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First Smoke- Pork Tenderloin

post #1 of 11
Thread Starter 
Hey guys just finished my first tenderloin and it turned out pretty good. I wasn't intelligent enought to realize that I could just leave my digital therm probe stuck in the thing while it was smoking. Instead I was opening the door every hour, then every half hour, sticking in the probe, waiting until I had a reliable reading. I am sure this screwed with my temp and extended the overall cooking time. Because of this the tenderloin was a little overcooked. My biggest problem was too much smoke flavor. I used hickory chunks and I loaded the cast iron with all it would. How much wood do you guys use?? It was a small tenderloin only 2.5 lbs, I am assuming that I should have used about half the amount of hickory. Any suggestions? Am I on the right track?
post #2 of 11
Probably too much wood total, given it's a small hunk of meat, but more importantly, smaller amounts at a time. What did your smoke look like, the left or the right in the picture in this post:
post #3 of 11
How many pan loads did you use of wood? Most things I smoke I only use 2 or 3 pans of chips then I just let the meat cook in the smoker with out any chips in pan.

post #4 of 11
As said already most likely to much wood. Using chunks or chips?
I start off with 2 chunks and then add 1 from there on out, when the others have quit smoking. Did you apply smoke for the entire time?
Might not do that next time if you did.
post #5 of 11
Since tenderloins are usually quite small I always opt for a standard grill instead of the smoker. Really only two reason for an over smoked flavor. Either too much smoke or the wood you used was too strong for YOUR taste.
I have a neighbor who is like that. Where most of us like hickory, they find the flavor too strong. I only lightly smoke their food, then finish it on the grill when they come over. Not much else I can do besided telling them to bring there own. icon_mrgreen.gif
post #6 of 11
dont worry, the hard part is over. you completed your first tenderloin smoke...congrats

the next time you will remember to keep the temp prob in at all times..lol

next time cut down on the amount of wood you use, the loin is a wonderful cut of meat that seams to take on flavors easily. it is better to have a milder smoke flavor than an overwelming flavor that isnt pleasant.

me personally, i dont use all hickory for loins, too strong of a flavor for me. i mix in some apple,cherry or maple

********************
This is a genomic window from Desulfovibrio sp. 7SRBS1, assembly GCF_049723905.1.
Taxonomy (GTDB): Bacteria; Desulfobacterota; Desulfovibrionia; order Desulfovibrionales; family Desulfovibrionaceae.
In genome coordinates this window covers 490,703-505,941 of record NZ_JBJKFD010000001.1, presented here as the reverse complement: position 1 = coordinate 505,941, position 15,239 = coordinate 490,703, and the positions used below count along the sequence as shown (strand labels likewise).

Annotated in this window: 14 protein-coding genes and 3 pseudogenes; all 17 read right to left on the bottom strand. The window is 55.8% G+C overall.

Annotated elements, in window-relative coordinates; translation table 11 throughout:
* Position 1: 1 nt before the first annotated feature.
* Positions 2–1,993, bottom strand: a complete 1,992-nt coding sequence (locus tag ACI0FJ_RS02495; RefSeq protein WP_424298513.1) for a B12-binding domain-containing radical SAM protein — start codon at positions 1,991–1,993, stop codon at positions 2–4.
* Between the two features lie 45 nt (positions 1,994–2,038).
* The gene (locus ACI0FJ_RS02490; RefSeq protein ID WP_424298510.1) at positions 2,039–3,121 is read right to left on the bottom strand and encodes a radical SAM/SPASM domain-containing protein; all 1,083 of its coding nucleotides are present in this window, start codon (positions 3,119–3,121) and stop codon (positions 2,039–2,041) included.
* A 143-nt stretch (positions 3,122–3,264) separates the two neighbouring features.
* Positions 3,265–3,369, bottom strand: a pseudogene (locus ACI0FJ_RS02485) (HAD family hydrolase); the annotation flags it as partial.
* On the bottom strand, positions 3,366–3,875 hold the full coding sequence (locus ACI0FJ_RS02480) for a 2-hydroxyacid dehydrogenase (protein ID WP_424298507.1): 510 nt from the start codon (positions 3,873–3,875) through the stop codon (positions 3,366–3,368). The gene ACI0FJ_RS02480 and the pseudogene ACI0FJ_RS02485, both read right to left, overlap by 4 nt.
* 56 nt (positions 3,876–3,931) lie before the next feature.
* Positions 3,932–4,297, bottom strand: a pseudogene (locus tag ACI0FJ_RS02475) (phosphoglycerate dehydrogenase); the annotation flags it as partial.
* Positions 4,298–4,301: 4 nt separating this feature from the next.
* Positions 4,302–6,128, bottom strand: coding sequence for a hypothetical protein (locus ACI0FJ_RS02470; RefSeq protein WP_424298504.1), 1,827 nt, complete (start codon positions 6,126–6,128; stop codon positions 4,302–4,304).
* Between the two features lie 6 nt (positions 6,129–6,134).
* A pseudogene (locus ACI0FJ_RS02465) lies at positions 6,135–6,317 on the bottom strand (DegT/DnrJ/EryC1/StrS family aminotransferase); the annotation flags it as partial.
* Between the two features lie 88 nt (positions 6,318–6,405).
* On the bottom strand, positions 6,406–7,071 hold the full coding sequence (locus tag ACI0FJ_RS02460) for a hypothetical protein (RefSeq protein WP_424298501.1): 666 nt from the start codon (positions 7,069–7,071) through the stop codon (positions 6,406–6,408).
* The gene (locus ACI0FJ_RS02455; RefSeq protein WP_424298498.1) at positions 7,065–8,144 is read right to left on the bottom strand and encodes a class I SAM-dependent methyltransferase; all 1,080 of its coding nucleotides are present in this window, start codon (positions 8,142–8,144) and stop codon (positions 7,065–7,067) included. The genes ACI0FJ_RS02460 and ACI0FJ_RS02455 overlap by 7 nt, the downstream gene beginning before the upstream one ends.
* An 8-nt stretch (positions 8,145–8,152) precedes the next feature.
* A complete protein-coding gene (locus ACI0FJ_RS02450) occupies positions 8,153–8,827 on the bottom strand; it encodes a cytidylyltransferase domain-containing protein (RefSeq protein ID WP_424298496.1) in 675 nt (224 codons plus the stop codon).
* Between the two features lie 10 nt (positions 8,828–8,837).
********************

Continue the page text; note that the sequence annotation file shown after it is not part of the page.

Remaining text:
good luck on your next smoke
post #7 of 11
Thread Starter 

Thanks for the suggestions

To answer your questions, the smoker started out with a nice thin smoke for about 1 hour then got pretty aggressive for about an hour. I wanted to slow things back down but , short of jerking out the wood box, I didn't know how. I used at least 6 large chunks and surrounded them with all the small chunks I could fit, I don't have anything that I would consider chips right now. I never added any additional wood once I got things going but I had smoke for at least 2.5 hours. I definetly feel that I used too much wood, and I think that I would be better served to find a mild wood to mix in with the hickory. Do most of you guys use chunks and chips together?
post #8 of 11
did 2 large tenderloins this weekend using apple wood . used quite a bit actually , not overwhelming at all . I find hickory can be a little easier to oversmoke with. Apple worked well
post #9 of 11
Depends on the smoker but most people use chunks as they last longer before the need to replenish. As was said in a prior post, start with 1 or 2 chunks of wood, maybe one of apple and one of hickory, keep the smoke thin and blue and replenish as the wood turns to ash, maybe with apple wood.
Tenderloins are tough as they cook quick, not much internal fat so they don't need much cooking time and they dry out quickly.
post #10 of 11
Thread Starter 

Thanks Guys

Thank you for the input, it makes good sense. I hope to go round two this weekend with a couple of beer can chickens.
post #11 of 11
Higher temps are the consensus. Get the smoker to 300 ish when the avians roost... keep a 270 ish for a good brown skin.
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